Previous phylogenetic studies dealing with the evolution of bacterial leaf nodulation discovered that every host species was infected by a single specific endosymbiont, which is the result of a vertical transmission mode (Lemaire et al., 2011c). The host life cycle is continuously accompanied by the symbiont and ensures maternal transmission through the seeds (Miller, 1990; Lemaire et al., 2012a). However, a co-speciation analysis and a population genetic study rejected a strict vertical endosymbiont transmission because of occasional external colonization events by soil Burkholderia (Lemaire et al., 2011c, 2012a). Nevertheless, reinfections seem to occur in a species-specific manner.

In this study, a similar degree of host specificity in non-nodulated Psychotria species was demonstrated (Fig. 2). For different populations of Psychotria anetoclada and P. sitae, endophyte DNA was identical and considered as the same species (Stackebrandt & Ebers, 2006). In addition, evidence for horizontal symbiont transmission was also detected based on the separate positions of two non-nodulated endophytes (i.e. P. taedoumgii and P. psychotrioides) among leaf-nodulated representatives.

This study surveyed the presence of non-nodulating endosymbionts in Psychotria species that have no visible bacterial nodules. It can be expected that other Rubiaceae are receptive for leaf-associated endophytes. Therefore, a broader study on Rubiaceae is needed to discover the complete endophyte biodiversity and to understand the biology and evolution of leaf symbiosis in a wider taxonomic context. Ongoing research into leaf symbiosis holds great promise to untangle these questions and to elucidate this neglected aspect of plant evolution.

Acknowledgements

  1. Top of page
  2. Abstract
  3. Introduction
  4. Materials and methods
  5. Results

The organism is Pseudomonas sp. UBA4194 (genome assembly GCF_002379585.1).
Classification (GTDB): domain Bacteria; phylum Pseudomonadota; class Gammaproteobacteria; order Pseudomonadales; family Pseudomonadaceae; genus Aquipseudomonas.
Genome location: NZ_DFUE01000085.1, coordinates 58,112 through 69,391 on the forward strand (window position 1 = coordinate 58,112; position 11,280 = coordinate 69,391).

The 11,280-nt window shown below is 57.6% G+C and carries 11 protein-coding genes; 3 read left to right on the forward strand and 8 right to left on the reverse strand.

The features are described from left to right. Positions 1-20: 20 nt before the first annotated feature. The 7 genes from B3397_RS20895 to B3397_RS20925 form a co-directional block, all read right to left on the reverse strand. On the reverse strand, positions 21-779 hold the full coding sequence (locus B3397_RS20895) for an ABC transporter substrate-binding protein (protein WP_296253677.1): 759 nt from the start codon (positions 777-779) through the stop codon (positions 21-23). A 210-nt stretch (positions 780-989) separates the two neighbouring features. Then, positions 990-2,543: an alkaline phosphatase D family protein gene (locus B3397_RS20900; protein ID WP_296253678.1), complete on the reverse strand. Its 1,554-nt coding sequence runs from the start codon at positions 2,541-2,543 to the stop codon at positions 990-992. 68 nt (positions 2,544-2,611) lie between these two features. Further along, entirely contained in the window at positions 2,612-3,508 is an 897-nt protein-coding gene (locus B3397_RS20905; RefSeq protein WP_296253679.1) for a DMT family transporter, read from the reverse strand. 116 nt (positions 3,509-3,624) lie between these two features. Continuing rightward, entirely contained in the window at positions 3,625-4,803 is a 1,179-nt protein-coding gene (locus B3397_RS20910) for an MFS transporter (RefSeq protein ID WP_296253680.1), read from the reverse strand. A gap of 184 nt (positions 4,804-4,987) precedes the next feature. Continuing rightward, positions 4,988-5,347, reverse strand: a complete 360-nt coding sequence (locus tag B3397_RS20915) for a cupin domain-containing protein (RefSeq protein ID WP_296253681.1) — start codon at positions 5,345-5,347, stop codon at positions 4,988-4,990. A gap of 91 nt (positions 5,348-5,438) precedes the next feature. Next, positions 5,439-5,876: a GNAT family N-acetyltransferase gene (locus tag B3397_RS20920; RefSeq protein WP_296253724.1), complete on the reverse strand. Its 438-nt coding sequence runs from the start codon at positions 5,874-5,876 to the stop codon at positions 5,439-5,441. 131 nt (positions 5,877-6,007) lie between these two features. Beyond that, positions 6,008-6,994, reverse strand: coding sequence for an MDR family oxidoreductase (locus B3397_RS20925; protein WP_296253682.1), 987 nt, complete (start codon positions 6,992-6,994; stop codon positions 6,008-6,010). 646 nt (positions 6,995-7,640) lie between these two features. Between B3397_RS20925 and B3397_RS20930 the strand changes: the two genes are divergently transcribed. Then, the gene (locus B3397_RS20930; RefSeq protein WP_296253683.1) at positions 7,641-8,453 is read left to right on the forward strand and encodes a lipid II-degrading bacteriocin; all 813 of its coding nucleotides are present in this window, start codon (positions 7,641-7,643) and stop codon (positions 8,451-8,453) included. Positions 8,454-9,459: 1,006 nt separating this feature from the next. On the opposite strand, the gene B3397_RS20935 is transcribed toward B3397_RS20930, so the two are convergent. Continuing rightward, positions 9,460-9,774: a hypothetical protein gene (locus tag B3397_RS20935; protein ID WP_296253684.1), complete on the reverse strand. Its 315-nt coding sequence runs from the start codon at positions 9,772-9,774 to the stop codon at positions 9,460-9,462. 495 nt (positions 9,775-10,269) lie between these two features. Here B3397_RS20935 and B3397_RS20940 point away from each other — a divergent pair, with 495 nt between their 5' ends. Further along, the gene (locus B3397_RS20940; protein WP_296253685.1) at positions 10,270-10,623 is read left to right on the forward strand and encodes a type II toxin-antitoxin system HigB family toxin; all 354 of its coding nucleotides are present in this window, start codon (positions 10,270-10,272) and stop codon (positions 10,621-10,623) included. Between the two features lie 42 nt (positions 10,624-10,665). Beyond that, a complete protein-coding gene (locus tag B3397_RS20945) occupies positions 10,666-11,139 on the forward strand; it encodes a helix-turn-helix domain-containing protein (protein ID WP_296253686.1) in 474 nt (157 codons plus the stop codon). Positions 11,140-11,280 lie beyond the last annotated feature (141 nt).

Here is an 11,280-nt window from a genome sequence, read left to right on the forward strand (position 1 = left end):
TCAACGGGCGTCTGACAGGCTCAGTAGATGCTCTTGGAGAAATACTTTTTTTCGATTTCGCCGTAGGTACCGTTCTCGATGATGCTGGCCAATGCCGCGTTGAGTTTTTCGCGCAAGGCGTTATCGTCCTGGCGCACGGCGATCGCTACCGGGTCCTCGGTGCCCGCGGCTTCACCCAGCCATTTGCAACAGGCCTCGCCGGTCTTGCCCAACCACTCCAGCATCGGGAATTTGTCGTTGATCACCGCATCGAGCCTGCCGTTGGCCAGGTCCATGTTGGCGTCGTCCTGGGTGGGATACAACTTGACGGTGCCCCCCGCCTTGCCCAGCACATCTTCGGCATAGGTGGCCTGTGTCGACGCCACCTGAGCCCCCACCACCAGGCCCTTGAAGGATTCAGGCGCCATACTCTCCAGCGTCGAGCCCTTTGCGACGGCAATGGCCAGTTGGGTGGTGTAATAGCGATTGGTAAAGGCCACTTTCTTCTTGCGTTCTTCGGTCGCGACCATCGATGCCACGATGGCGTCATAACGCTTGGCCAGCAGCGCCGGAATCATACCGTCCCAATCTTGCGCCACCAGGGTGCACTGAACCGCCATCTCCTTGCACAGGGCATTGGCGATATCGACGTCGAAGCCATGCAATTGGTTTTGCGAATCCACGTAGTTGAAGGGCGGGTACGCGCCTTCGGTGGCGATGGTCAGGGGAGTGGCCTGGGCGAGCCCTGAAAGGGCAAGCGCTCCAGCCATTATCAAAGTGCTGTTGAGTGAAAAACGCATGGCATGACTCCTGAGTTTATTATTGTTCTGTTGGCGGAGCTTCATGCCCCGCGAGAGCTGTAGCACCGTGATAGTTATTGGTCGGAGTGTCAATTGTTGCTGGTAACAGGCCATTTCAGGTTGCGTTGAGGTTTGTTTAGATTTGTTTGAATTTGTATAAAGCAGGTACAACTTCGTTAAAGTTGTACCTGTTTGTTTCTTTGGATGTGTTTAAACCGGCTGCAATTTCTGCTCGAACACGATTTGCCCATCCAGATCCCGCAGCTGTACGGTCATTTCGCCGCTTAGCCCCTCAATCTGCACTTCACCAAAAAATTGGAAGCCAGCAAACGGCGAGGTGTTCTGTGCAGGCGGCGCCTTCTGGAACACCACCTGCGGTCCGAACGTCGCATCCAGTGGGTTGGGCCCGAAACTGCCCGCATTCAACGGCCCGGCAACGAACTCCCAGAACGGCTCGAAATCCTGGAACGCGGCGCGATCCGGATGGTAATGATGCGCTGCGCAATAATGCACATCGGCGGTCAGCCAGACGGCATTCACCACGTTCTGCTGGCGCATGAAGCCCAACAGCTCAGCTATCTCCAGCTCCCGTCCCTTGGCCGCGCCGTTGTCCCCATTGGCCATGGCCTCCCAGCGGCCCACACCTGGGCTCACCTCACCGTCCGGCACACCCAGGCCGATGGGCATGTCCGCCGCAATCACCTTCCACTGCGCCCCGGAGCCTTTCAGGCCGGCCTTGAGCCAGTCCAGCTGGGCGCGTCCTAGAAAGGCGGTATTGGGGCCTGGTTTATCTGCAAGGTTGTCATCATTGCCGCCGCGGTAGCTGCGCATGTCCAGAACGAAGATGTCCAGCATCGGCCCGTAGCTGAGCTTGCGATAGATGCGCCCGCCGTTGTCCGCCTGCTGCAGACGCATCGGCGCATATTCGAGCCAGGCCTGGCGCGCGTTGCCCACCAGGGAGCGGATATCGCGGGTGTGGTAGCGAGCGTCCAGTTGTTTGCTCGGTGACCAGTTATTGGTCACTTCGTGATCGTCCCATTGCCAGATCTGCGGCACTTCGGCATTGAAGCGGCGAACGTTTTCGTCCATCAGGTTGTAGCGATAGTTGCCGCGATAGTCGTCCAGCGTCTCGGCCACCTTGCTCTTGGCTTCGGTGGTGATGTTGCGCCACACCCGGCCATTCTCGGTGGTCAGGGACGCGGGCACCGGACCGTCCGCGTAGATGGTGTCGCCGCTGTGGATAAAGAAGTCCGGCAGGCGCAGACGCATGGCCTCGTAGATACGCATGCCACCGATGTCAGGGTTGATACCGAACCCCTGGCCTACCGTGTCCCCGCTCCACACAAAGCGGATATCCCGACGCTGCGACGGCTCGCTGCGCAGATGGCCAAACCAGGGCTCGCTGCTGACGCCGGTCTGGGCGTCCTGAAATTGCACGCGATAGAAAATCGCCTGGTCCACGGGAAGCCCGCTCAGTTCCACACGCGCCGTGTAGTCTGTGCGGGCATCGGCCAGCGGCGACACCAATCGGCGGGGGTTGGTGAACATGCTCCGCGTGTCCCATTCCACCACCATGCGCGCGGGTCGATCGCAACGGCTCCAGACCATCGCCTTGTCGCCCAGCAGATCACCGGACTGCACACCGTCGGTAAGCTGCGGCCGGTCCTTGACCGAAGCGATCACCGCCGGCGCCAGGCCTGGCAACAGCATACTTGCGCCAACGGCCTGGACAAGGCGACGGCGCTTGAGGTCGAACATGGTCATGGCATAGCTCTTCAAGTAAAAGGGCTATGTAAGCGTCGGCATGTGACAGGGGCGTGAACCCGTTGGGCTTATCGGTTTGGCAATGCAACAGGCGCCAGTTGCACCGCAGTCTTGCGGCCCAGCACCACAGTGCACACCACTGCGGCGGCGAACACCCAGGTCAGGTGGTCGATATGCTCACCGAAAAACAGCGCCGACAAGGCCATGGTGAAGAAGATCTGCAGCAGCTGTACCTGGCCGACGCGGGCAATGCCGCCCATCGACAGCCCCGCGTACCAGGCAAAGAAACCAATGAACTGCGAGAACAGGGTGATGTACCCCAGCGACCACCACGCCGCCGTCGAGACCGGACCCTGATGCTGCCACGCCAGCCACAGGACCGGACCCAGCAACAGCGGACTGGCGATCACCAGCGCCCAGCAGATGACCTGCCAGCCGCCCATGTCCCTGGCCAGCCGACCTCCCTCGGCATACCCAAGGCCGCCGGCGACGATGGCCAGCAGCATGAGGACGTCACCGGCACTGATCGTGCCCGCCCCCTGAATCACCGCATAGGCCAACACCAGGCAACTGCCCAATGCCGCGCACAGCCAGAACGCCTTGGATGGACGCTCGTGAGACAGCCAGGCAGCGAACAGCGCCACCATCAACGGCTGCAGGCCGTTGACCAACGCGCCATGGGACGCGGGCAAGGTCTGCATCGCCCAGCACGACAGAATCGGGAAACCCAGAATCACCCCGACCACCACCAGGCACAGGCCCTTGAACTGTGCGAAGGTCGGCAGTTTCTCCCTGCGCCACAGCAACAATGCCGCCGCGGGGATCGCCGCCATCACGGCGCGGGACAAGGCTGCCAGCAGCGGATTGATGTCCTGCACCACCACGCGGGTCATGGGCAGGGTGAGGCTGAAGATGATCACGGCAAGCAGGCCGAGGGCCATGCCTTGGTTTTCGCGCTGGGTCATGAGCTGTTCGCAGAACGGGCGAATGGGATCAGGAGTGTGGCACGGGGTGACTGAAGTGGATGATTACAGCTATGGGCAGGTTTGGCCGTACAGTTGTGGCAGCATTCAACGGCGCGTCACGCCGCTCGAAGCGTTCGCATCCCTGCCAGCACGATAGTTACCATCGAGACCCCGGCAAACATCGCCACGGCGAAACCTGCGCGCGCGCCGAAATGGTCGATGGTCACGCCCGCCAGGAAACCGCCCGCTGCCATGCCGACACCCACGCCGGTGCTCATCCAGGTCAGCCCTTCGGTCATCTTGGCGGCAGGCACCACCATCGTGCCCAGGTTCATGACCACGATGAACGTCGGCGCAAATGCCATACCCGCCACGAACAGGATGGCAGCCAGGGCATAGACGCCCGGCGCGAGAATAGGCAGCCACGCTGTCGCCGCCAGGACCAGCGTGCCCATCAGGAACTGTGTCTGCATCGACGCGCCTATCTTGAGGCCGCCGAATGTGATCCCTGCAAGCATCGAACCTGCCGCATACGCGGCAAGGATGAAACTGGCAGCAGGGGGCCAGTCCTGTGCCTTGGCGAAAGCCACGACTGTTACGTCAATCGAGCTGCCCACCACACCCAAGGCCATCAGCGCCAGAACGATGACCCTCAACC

6. Discussion
  7. Acknowledgements
  8. References
  9. Supporting Information

We thank Bonaventure Sonké, Hermann Taedoumg, and Murielle Simo who accompanied us during the field expedition in Cameroon. This work was supported by the Fund for Scientific Research – Flanders (FWO – Vlaanderen, G.0343.09N) – and the Institute for the Promotion of Innovation by Science and Technology in Flanders (IWT Vlaanderen, no. 71488). O.L. is a research fellow of the F.R.S.-F.N.R.S. (National Fund for Scientific Research), which supported his expedition to Cameroon, to which the F.F.R.S.A. (Fondation pour Favoriser les Recherches Scientifiques en Afrique) also contributed.

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  2. Abstract
  3. Introduction
  4. Materials and methods
  5. Results
  6. Discussion
  7. Acknowledgements
  8. References
  9. Supporting Information
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Supporting Information

  1. Top of page
  2. Abstract
  3. Introduction
  4. Materials and methods
  5. Results
  6. Discussion
  7. Acknowledgements
  8. References
  9. Supporting Information
FilenameFormatSizeDescription
fem1356-sup-0001-FigureS1.epsimage/eps757KFig. S1. Psychotria phylogeny based on chloroplast data (rps16,trnG,trnLF).
fem1356-sup-0002-TableS1.xlsapplication/msexcel76KTable S1. Accession numbers, voucher data and origin of Psychotria lineages.
fem1356-sup-0003-TableS2.xlsapplication/msexcel61KTable S2. Accession numbers, voucher data and origin of bacterial endosymbionts.